Opioids are sought by drug abusers and people with addiction disorders and are subject to criminal diversion. Consider these risks when prescribing or dispensing Pentazocine and Naloxone Tablets. Strategies to reduce these risks include prescribing the drug in the smallest appropriate quantity and advising the patient on the proper disposal of unused drug [see PRECAUTIONS; Information for Patients ]. Contact local state professional licensing board or state controlled substances authority for information on how to prevent and detect abuse or diversion of this product.

Opioid Analgesic Risk Evaluation and Mitigation Strategy (REMS)

To ensure that the benefits of opioid analgesics outweigh the risks of addiction, abuse, and misuse, the Food and Drug Administration (FDA) has required a Risk Evaluation and Mitigation Strategy (REMS) for these products. Under the requirements of the REMS, drug companies with approved opioid analgesic products must make REMS-compliant education programs available to healthcare providers. Healthcare providers are strongly encouraged to do all of the following:

Complete a REMS-compliant education program offered by an accredited provider of continuing education (CE) or another education program that includes all the elements of the FDA Education Blueprint for Health Care Providers Involved in the Management or Support of Patients with Pain.
Discuss the safe use, serious risks, and proper storage and disposal of opioid analgesics with patients and/or their caregivers every time these medicines are prescribed. The Patient Counseling Guide (PCG) can be obtained at this link: www.fda.gov/OpioidAnalgesicREMSPCG.
Emphasize to patients and their caregivers the importance of reading the Medication Guide that they will receive from their pharmacist every time an opioid analgesic is dispensed to them.
Consider using other tools to improve patient, household, and community safety, such as patient-prescriber agreements that reinforce patient-prescriber responsibilities.

To obtain further information on the opioid analgesic REMS and for a list of accredited REMS CME/CE, call 800-503-0784, or log on to www.opioidanalgesicrems.com. The FDA Blueprint can be found at www.fda.gov/OpioidAnalgesicREMSBlueprint.

Life-Threatening Respiratory Depression

Serious, life-threatening, or fatal respiratory depression has been reported with the use of opioids, even when used as recommended. Respiratory depression, if not immediately recognized and treated, may lead to respiratory arrest and death. Management of respiratory depression may include close observation, supportive measures, and use of opioid antagonists, depending on the patient’s clinical status [see OVERDOSAGE ]. Carbon dioxide (CO2 ) retention from opioid-induced respiratory depression can exacerbate the sedating effects of opioids.

While serious, life-threatening, or fatal respiratory depression can occur at any time during the use of Pentazocine and Naloxone Tablets, the risk is greatest during the initiation of therapy or following a dosage increase. Monitor patients closely for respiratory depression, especially within the first 24 to 72 hours of initiating therapy with and following dosage increases of Pentazocine and Naloxone Tablets.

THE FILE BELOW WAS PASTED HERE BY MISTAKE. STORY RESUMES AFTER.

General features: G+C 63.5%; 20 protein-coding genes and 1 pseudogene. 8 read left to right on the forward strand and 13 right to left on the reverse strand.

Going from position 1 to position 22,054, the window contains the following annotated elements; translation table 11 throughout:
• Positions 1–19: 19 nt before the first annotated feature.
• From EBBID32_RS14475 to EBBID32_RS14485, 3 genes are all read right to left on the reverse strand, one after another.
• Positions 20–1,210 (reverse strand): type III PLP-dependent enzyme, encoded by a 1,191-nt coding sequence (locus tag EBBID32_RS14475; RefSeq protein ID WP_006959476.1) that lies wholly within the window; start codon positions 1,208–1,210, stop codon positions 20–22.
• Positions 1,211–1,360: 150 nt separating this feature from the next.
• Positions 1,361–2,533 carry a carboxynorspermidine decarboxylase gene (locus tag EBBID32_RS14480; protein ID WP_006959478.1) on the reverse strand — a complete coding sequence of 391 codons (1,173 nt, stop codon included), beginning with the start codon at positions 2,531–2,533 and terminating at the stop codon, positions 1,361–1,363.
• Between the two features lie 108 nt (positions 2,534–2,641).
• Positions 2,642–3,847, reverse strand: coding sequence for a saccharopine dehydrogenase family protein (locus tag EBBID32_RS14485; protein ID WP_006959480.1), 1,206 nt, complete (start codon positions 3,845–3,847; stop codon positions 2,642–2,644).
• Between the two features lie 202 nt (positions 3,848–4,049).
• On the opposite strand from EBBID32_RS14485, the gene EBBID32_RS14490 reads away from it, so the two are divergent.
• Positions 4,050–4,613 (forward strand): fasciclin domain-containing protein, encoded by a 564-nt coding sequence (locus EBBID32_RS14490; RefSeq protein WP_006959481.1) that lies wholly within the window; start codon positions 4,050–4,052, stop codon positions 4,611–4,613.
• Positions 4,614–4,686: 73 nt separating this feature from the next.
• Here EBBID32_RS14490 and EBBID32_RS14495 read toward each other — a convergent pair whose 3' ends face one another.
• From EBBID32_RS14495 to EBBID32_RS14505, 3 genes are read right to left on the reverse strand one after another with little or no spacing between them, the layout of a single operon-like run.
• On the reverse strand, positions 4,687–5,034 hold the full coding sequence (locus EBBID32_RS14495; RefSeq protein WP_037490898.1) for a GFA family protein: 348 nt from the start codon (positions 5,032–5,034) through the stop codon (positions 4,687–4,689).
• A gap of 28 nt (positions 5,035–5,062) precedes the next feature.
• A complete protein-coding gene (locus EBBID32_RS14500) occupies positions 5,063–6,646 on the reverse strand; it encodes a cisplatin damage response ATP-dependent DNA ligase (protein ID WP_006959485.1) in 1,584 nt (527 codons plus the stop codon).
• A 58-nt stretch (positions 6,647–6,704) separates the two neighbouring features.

To reduce the risk of respiratory depression, proper dosing and titration of Pentazocine and Naloxone Tablets are essential [see DOSAGE AND ADMINISTRATION ]. Overestimating the Pentazocine and Naloxone Tablets dosage when converting patients from another opioid product can result in a fatal overdose with the first dose.

Accidental ingestion of even one dose of Pentazocine and Naloxone Tablets, especially by children, can result in respiratory depression and death due to an overdose of pentazocine.

Neonatal Opioid Withdrawal Syndrome

Prolonged use of Pentazocine and Naloxone Tablets during pregnancy can result in withdrawal in the neonate. Neonatal opioid withdrawal syndrome, unlike opioid withdrawal syndrome in adults, may be life-threatening if not recognized and treated, and requires management according to protocols developed by neonatology experts. Observe newborns for signs of neonatal opioid withdrawal syndrome and manage accordingly. Advise pregnant women using opioids for a prolonged period of the risk of neonatal opioid withdrawal syndrome and ensure that appropriate treatment will be available [see PRECAUTIONS; Information for Patients, Pregnancy ].

Risks from Concomitant Use with Benzodiazepines or Other CNS Depressants

Profound sedation, respiratory depression, coma, and death may result from the concomitant use of Pentazocine and Naloxone Tablets with benzodiazepines or other CNS depressants (e.g., non-benzodiazepine sedatives/hypnotics, anxiolytics, tranquilizers, muscle relaxants, general anesthetics, antipsychotics, other opioids, alcohol). Because of these risks, reserve concomitant prescribing of these drugs for use in patients for whom alternative treatment options are inadequate.